What’s Mescal?

We just returned from Oaxaca City in southern Mexico. Coincidentally, a friend is living there while he’s starting a mescal export business. We visited with him a few times and learned a bit about mescal.

Mescal is a broad category for liquors distilled from the agave plant. The mescal most people know is tequila, but there’re lots more mescals throughout Mexico.

Because I live in Mexico, I’d been thinking about writing a post about my favorite tequila. But mescal is a more interesting story than my favorite tequila (I buy Centenario Repasado most often which, I guess, makes it my favorite).

Different types of agave plants are found pretty much all over Mexico. Agaves have been used as a beverage base for thousands of years here. Probably the original agave drink was pulque, sort of like an agave beer.

After the Spanish showed up and introduced distillation, various local Peoples began producing a drink called mescal using agave plants.

The world of mescal shares some similarities with the wine world. The agave plant comes in many forms and grows in many different soils and climate with each combination providing different taste characteristics for the mescal.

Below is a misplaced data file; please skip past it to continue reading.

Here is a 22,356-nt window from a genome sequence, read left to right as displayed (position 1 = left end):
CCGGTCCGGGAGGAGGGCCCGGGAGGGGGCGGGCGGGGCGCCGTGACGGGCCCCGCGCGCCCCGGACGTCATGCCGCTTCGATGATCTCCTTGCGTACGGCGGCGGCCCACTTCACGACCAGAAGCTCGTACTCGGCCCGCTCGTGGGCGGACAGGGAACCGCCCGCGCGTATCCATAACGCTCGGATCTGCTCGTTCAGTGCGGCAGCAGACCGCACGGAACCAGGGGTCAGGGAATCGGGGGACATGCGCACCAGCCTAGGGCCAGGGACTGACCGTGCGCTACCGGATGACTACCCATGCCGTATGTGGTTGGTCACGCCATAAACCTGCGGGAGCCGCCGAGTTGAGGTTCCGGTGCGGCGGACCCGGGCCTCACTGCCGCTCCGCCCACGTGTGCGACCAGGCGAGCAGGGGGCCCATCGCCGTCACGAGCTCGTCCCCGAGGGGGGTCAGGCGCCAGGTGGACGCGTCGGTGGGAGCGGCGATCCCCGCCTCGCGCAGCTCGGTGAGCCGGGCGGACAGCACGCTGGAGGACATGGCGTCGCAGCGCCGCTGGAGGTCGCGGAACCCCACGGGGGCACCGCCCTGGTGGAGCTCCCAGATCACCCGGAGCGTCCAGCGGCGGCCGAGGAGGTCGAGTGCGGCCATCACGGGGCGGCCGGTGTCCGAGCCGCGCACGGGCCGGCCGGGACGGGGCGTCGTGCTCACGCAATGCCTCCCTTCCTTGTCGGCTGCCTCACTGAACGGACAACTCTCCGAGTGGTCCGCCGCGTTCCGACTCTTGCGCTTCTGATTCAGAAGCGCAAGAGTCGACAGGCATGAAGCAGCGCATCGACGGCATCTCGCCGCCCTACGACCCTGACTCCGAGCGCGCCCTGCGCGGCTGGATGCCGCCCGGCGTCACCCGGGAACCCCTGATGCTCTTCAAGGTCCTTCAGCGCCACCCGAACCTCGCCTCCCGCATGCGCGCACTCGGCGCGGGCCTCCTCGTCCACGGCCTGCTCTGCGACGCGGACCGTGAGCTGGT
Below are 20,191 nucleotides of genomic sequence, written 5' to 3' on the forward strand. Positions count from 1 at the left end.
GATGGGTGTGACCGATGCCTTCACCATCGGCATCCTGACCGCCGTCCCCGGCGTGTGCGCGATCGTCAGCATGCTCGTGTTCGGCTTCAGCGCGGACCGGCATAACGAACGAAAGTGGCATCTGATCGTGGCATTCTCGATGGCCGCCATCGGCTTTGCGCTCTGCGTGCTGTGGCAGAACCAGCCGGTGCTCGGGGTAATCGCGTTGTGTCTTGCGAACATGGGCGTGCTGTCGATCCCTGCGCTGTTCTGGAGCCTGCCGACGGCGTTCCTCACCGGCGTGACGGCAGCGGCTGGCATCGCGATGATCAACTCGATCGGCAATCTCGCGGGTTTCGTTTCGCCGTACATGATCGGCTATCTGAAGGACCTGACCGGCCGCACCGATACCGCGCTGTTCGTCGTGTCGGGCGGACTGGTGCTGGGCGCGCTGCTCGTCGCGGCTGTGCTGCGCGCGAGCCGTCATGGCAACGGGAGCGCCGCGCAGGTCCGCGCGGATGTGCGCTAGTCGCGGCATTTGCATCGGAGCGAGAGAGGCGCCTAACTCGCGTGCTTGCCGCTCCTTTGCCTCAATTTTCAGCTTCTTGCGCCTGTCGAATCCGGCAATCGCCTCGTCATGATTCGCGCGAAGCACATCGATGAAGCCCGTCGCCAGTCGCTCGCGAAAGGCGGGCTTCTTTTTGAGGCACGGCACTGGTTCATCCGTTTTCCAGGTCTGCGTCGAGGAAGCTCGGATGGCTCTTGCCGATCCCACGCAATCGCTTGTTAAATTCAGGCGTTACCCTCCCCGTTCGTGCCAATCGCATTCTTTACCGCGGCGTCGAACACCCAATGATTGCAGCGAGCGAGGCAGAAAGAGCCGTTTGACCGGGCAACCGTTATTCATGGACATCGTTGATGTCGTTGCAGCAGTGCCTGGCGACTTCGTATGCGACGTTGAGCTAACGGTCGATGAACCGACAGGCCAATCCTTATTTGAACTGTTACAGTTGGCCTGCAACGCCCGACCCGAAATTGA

Just as champagne can only be made from certain grapes and only in the Champagne region of France, tequila can only be made from a certain agave plant and only in the Tequila region of Mexico.

Like wine, mescals can can be consumed when they’re young or they can be aged. Young clear mescal, called joven, seems to be considered the way to go.

The agave plants can also be harvested in the wild where they grow naturally, or they can be cultivated and harvested more easily. Each style of the resulting mescal has it’s following.

Again like wine, the pricing is often based on scarcity. And mescal drinkers use similar adjectives for describing the, often subtle, taste differences between different mescals.

There’s even some overlap with scotches; the most common adjective I heard for describing a mescal’s taste was “smokey.”

There’s a thriving mescal subculture, especially in Oaxaca, that’s worth investigating if you’re even slightly interested in it.